Are Profhilo hyaluronic acid injections worth the faff?

Ah, the icy mistress of age. She comes for all of us after a while, but with some genius endeavours in the world of cosmetic treatments, I plan to outrun that biatch a little longer.

I don’t know if it was moving from Sydney to London (from the water to the pollution, this city life is not our skin’s friend), the stresses of my job or simply turning 30, I’ve become much more mindful of my skin lately and every line and crease that pops up.

No thanks to years of lazy skincare, I’m now madly playing catch-up, with my beauty cabinet stocked full of potions and lotions, serums and retinoids, in an effort to stop fine lines in their tracks as I head into my 30s.

But am I too late? Unfortunately, because skincare can get you only so far, these whispers of wrinkles – some deeper than others – have set up home, so I’ve called in the big guns.

When I was offered the opportunity to trial a procedure called Profhilo with Queen Of Youth’s Ana Sakinyte, how could I resist? It was time to try injectables.

The question is, though – is it worth the faff?

What is Profhilo

Profhilo is an injectable – like filler or Botox – and is made from hyaluronic acid.

It’s designed to hydrate, tighten and rejuvenate the skin in the face, neck, chest or hands (I went for face only on this occasion).

You may use hyaluronic acid in your skincare routine in a serum or moisturiser form. Profhilo injects it via syringe straight under the skin, where it spreads and works its magic.

It doesn’t change the shape of your face or do anything with the muscles like Botox, which I’ll admit quelled the nerves a little.

So far, I was up for it.

Faff involved

Let’s be honest, it’s relatively full of faff.

Once you’re over any aversion to having a needle popped in your face numerous times (am I selling it?), you need to have two sessions, four weeks apart, to truly reap the benefits and get the glow.

Each treatment is around 30 minutes, and, for me, I had 10 shots into my face on each occasion – five on both sides, around my cheek, eye area, and chin.

Ana was super gentle, however, and took it slow for this injectable newbie, talking me through the whole procedure.

When it comes to pain, I’d rate it a 7/10 in general. I won’t beat around the bush – it stings. I’m yet to try Botox or have fillers, so I have nothing to compare it to, but I’d liken it to a short, sharp pain that is akin to a bee sting.

However, it was only slightly painful during the actual injection, which lasted no more than 10 seconds, with some areas a little more tender than others. The pain dissipated as soon as Ana moved onto another area.

I left the clinic with red cheeks and very small bumps at the injection site. Downtime was relatively low, though, and while the bumps were gone by the time I brushed my teeth to go to bed a few hours later, I was told not to massage my face for a good 24 hours, to make sure the hyaluronic acid did its thing.

Ana told me I’d start to see a little glow after a few days, but the full benefits would come a couple of weeks after the second treatment.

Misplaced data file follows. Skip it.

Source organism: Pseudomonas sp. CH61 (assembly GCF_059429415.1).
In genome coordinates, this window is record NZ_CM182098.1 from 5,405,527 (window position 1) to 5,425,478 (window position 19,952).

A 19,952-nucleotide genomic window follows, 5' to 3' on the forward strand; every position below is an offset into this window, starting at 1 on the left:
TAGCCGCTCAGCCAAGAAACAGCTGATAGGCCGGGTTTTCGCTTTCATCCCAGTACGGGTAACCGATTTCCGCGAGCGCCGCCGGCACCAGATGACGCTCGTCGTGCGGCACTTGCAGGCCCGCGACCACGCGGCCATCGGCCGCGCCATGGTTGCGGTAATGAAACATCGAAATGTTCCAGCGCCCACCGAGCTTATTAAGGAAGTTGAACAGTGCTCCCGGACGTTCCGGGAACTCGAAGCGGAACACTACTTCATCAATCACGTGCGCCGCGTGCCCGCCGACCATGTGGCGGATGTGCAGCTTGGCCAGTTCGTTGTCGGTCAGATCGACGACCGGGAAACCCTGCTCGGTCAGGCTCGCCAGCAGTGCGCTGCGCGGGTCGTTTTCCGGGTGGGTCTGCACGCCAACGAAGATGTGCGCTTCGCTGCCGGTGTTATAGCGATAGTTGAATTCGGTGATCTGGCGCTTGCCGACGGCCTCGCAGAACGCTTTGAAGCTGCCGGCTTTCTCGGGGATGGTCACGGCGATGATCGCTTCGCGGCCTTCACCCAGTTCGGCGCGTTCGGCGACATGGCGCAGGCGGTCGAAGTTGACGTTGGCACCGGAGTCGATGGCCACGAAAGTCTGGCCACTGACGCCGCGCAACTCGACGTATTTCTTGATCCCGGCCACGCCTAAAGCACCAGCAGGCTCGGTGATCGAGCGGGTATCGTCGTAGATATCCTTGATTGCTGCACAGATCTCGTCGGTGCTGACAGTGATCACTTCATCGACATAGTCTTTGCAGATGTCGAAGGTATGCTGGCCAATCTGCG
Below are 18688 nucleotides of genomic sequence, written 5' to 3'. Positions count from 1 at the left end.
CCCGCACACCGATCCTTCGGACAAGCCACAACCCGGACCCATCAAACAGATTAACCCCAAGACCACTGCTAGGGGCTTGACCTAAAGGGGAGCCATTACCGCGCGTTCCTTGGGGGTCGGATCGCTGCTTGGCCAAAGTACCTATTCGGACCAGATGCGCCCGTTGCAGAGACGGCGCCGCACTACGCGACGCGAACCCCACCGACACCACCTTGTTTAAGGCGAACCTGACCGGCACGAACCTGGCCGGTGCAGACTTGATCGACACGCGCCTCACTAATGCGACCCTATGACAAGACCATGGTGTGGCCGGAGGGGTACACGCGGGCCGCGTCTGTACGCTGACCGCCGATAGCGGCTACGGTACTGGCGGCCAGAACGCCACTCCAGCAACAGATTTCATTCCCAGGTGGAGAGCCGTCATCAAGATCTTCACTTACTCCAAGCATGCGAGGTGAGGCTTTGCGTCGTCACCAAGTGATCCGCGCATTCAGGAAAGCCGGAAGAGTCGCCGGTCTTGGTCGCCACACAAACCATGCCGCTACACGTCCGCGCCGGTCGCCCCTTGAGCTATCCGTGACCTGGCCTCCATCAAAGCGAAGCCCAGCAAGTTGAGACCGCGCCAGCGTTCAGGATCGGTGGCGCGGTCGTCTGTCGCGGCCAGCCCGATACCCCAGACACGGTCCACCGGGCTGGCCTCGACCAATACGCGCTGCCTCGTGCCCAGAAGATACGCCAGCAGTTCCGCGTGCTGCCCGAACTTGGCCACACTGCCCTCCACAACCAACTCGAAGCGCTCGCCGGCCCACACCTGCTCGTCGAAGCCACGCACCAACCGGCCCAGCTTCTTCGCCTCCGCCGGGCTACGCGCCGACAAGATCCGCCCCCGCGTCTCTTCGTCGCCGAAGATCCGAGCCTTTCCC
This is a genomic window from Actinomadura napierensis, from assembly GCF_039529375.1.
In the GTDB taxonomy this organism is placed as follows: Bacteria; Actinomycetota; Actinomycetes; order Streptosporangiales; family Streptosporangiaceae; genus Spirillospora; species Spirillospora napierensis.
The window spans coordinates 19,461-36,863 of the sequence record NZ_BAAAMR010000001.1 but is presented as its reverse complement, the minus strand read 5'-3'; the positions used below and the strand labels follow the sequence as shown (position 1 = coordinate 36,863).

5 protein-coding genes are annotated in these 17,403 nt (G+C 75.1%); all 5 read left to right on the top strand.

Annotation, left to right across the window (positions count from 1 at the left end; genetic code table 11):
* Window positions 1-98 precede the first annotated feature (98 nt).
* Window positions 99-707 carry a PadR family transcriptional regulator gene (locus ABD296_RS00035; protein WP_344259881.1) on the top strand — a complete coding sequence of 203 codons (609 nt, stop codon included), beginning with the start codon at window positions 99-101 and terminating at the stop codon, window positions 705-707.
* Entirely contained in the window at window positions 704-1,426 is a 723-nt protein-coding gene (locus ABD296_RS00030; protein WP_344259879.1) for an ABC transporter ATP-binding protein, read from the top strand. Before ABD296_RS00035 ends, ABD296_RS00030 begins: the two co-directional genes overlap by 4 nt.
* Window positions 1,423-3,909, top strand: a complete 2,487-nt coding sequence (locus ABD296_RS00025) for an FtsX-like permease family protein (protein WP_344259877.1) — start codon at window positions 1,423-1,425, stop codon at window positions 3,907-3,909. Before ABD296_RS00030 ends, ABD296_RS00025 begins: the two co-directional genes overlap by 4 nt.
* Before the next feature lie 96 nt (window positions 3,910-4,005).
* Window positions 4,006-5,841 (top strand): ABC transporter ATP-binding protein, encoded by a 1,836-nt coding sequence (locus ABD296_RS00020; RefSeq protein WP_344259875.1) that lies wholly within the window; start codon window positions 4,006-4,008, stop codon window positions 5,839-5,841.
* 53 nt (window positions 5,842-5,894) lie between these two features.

True to form, three days later I was feeling myself.

The results

I admit my skincare routine has lacked lately, due to some boozy nights (alcohol and face, I know, do not go together), shoddy sleeping patterns, and last night I was lazy and got into bed without applying any skincare (Caroline Hirons would be spitting chips).

But now, four weeks after my second treatment, I’m rocking bouncy, plump and glimmering skin like I did a full routine. Even this morning I’ve only slapped on some moisturiser and I look more alive than I should.

Is it worth the faff?

Look, it’s not cheap. And that’s the main caveat.

I was incredibly lucky to trial it for this here story, but with one session costing £255 and two setting you back £450, it’s hardly an accessible treatment for most.

But, I definitely see results. I’m not someone who wears foundation day to day, so I like to invest in my skincare. That, and the results are said to last for nine months (stingy me would push it to a year, let’s be honest) so if you break it down to a cost-per-year sort of thing, it’s more manageable.

If you’re not too concerned about your skin and can make adjustments through using more/different lotions and serums with a more accessible price point, I’d try those before forking out for Profhilo.

If you’re also more worried about wrinkles and lines, although I’ve noticed a bouncier and glowing complexion,with a more even skin tone, my forehead’s mates are still very much there, so Profhilo doesn’t do much to get rid of lines if that’s your main worry.

I’m also not the target demographic, with the treatment marketed to those with more mature skin. That being said, I wouldn’t rule out getting the procedure done in the future, though, especially when time ravages my decolletage and I can justify the price more.

But if you’re got the money to spare and are in need of a hydration boost that will last you a pretty long time (that moisturisers can’t touch the sides on) I’d say it’s worth the faff.

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